Officer was wrong to shoot dog

Published 5:30 pm Monday, January 3, 2011

Dear Editor,

On Thursday, Dec. 23, 2010, at about 5 p.m., an officer of the Chilton County Sherriff’s Department shot and killed a family pet in front of two teenage girls.

The first shot caused blood to come gushing out of his mouth as he struggled to get away. It took two more shots to murder this dog.

Witnesses said the officer fired six shots, all in a subdivision full of houses in Cooper.

When I arrived on the scene, the dog was already dead, and officer David Moses said he shot the dog. When told that the family had made arrangements to surrender Sassy to the Chilton County Humane Society in the morning, he said that he already knew that.

When asked why he shot this dog at this particular time, I was told by officer Moses that this was the second time he had been called out that afternoon and he could not keep coming out all night.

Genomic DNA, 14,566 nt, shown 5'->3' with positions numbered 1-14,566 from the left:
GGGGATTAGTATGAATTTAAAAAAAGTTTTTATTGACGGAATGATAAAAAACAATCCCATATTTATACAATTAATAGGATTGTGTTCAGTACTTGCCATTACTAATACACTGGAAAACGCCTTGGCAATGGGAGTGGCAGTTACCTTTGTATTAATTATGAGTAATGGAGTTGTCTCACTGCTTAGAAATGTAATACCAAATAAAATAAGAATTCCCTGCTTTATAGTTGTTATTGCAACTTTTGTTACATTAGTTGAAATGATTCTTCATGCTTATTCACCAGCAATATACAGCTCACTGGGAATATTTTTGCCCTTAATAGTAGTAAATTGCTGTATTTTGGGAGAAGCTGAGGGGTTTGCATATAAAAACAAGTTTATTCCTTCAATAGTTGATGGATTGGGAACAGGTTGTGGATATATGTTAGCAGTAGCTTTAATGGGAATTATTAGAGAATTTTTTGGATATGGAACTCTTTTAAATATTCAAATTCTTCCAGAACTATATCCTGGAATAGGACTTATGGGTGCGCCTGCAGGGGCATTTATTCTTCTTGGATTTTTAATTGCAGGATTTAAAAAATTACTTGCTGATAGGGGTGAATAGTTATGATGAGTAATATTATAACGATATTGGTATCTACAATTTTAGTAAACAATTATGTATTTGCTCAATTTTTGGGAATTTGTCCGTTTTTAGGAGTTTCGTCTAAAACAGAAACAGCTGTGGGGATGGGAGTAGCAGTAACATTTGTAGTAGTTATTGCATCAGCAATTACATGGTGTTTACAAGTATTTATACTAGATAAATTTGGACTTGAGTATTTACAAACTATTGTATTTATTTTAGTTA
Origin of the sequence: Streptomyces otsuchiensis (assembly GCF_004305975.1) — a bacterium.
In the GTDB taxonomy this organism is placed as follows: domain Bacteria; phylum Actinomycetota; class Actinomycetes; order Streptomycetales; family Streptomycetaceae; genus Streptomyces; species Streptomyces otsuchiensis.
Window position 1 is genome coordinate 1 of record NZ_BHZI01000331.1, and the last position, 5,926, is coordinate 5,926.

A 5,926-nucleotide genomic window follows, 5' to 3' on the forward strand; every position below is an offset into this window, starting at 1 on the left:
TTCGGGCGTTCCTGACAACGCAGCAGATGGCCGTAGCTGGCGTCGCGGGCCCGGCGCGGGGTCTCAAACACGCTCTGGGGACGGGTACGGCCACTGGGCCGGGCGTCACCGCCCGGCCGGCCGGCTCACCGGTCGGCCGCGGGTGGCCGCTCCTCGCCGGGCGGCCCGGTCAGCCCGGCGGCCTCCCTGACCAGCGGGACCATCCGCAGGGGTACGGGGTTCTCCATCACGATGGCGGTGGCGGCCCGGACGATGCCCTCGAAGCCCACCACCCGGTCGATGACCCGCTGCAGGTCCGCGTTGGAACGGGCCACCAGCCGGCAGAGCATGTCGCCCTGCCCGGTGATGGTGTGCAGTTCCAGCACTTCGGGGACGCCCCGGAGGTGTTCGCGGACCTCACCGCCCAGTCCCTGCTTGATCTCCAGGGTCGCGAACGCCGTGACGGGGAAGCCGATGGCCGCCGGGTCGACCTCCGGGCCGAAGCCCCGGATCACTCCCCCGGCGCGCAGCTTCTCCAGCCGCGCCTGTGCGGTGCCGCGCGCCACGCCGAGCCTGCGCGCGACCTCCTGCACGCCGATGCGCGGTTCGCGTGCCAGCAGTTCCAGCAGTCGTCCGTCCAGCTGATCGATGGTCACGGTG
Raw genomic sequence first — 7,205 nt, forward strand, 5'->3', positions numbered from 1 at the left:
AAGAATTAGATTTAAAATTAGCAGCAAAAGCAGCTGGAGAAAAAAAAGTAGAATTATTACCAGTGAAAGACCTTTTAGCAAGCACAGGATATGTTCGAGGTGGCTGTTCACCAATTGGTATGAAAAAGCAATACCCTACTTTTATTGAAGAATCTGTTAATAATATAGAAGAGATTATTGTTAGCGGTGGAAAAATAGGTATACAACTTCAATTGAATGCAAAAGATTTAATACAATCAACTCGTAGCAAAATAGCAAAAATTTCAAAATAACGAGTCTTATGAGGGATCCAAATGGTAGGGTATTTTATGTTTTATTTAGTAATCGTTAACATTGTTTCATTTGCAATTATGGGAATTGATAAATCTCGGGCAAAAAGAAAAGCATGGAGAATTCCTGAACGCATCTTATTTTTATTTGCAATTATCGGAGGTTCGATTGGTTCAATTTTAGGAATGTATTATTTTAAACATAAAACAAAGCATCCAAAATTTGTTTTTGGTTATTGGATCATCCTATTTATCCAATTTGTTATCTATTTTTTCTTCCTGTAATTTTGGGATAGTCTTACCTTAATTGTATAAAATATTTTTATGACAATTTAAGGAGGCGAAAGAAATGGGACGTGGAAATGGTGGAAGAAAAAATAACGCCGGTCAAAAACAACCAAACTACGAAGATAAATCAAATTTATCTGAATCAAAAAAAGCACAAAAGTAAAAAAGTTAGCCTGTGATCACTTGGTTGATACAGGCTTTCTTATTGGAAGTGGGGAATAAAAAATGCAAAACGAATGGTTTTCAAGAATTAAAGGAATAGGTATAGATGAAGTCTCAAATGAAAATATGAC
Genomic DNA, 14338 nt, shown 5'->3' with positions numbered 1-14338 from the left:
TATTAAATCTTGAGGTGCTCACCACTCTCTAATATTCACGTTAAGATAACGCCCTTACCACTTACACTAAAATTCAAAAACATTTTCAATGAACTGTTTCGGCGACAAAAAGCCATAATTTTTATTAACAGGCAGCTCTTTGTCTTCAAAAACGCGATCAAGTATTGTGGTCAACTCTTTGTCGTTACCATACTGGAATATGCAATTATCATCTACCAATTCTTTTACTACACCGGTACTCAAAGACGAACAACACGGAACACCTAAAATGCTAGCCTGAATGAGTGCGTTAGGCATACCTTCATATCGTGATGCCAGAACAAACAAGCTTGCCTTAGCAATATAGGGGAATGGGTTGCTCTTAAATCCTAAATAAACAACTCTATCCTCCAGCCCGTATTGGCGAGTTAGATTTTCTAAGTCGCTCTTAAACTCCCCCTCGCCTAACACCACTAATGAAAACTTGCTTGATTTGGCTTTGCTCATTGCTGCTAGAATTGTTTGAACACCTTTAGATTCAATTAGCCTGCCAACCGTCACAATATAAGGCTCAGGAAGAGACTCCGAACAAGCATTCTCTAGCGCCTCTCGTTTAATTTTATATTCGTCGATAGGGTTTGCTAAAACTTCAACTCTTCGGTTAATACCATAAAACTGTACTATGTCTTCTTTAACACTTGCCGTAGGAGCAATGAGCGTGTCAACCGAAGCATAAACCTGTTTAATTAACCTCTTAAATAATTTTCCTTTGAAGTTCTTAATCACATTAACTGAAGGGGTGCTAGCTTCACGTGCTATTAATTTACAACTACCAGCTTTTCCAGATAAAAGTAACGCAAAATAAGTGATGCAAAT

Five days earlier, this dog mauled a neighbor’s dog that was also running free. The many complaints all came from this neighbor or her friends and relatives.

This was a civil matter over the other dog’s vet bill. Sassy and her owners broke no laws.

The officer led me to believe that he was following the department’s polices; I want to know if this is true. Sheriff Kevin Davis, I am asking if every family pet that gets away from a teenage girl in this county will be shot on sight. Was this officer following department policy as he led me to believe, or is he a rogue that needs to be facing the law he flaunted from his sheriff’s car?

I would also like to know this officer’s relationship to the complaining neighbor. I would like a public discussion on this and not have it swept under the rug.

Tom Cuthbert, Vice president of Chilton County Humane Society and owner of property leased by the family whose dog was killed.